1. Merits of the Unreasonable Use of Force Claim
The Fourth Amendment specifically prohibits unreasonable searches and seizures, and a claim for excessive force under that Amendment must therefore show the existence of such an unreasonable seizure. Lamont v. New Jersey, 637 F.3d 177, 182-83 (3d Cir. 2011) (citations omitted). As the implementation of excessive force itself constitutes a seizure, "a court must determine the objective 'reasonableness' of the challenged conduct, considering 'the severity of the crime at issue, whether the suspect poses an immediate threat to the safety of the officer or others, and whether he is actively resisting arrest or attempting to evade arrest by flight.'" Couden v. Duffy, 446 F.3d 483, 496-97 (3d Cir. 2006) (quoting Carswell v. Borough of Homestead, 381 F.3d 235, 240 (3d Cir. 2004)). This standard is one of objective reasonableness, and looks to "'the reasonableness of the officer's belief as to the appropriate level of force[,]' which 'should be judged from [the officer's] on-scene perspective,' and not in the '20/20 vision of hindsight.'" Curley v. Klem, 499 F.3d 199, 206 (3d Cir. 2007) (alterations in original) (quoting Saucier v. Katz, 533 U.S. 194, 205 (2001)). Factors to consider--among other things--include the severity of the underlying crime, the immediacy of the threat posed by the individual, the potential that the individual is armed, the extent to which the suspect is attempting to resist or escape, the length of the encounter, and the ratio of suspects to police officers. Kopec v. Tate, 361 F.3d 772, 777 (3d Cir. 2004). Finally, "[t]he absence of physical injury or contact does not necessarily mean that excessive force was not used." Periera v. Lizzio, No. 3:09--CV--1024, 2012 WL 1205750, at * 2 (M.D. Pa. Apr. 11, 2012).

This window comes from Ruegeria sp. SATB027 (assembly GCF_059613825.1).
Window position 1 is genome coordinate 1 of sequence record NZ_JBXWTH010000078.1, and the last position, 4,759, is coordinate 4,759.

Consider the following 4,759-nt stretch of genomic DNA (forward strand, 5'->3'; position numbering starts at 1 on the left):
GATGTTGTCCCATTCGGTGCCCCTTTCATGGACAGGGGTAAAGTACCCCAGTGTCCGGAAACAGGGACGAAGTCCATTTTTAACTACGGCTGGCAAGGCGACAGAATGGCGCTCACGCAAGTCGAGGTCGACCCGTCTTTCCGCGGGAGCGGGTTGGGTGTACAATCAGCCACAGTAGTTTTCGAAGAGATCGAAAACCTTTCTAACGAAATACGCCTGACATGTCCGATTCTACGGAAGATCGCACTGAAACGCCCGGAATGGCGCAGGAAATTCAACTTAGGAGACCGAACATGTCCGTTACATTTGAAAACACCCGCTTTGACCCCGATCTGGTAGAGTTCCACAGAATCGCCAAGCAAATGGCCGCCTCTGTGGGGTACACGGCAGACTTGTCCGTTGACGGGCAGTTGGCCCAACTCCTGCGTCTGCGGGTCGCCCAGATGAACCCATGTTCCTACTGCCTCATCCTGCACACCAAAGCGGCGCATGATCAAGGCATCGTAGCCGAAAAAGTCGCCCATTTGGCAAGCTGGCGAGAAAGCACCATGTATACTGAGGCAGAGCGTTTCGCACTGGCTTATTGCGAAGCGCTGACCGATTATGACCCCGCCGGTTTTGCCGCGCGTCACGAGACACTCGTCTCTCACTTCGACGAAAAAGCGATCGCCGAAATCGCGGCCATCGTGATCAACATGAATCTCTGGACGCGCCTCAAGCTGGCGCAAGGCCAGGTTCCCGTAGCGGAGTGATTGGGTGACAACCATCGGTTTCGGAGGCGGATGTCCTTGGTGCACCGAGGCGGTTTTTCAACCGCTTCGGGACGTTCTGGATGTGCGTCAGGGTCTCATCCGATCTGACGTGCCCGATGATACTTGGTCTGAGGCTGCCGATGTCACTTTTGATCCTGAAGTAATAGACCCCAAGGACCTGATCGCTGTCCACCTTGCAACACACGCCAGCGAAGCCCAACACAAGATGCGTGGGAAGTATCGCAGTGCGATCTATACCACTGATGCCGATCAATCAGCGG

According to the terms of the Complaint,*fn2 the amount of force alleged is sufficiently unreasonable to allow this claim to proceed beyond the motion to dismiss stage. In essence, the Complaint paints a situation in which Piazza politely approached Officer Lakkis to explain a worsening medical situation and instead was repeatedly slammed against a police cruiser despite warnings that such could be fatal. Thus, the thrust of Piazza's Complaint is that she was beat up by a police officer over a series of escalating misunderstandings. The accuracy of these allegations is for further factual development, but the Complaint on its face must survive on this claim. Moreover, viewed in light of the underlying crimes--vehicle summary offenses--a very minimal amount of force would have been objectively reasonable. Officer Lakkis retorts that "he was confronting a situation wherein he was dealing with a recalcitrant, or at least uncooperative, disobedient suspect, and possibly contending with more than one person." (Def.'s Br. at 16, Doc. 12.) Yet, the Complaint suggests that this ...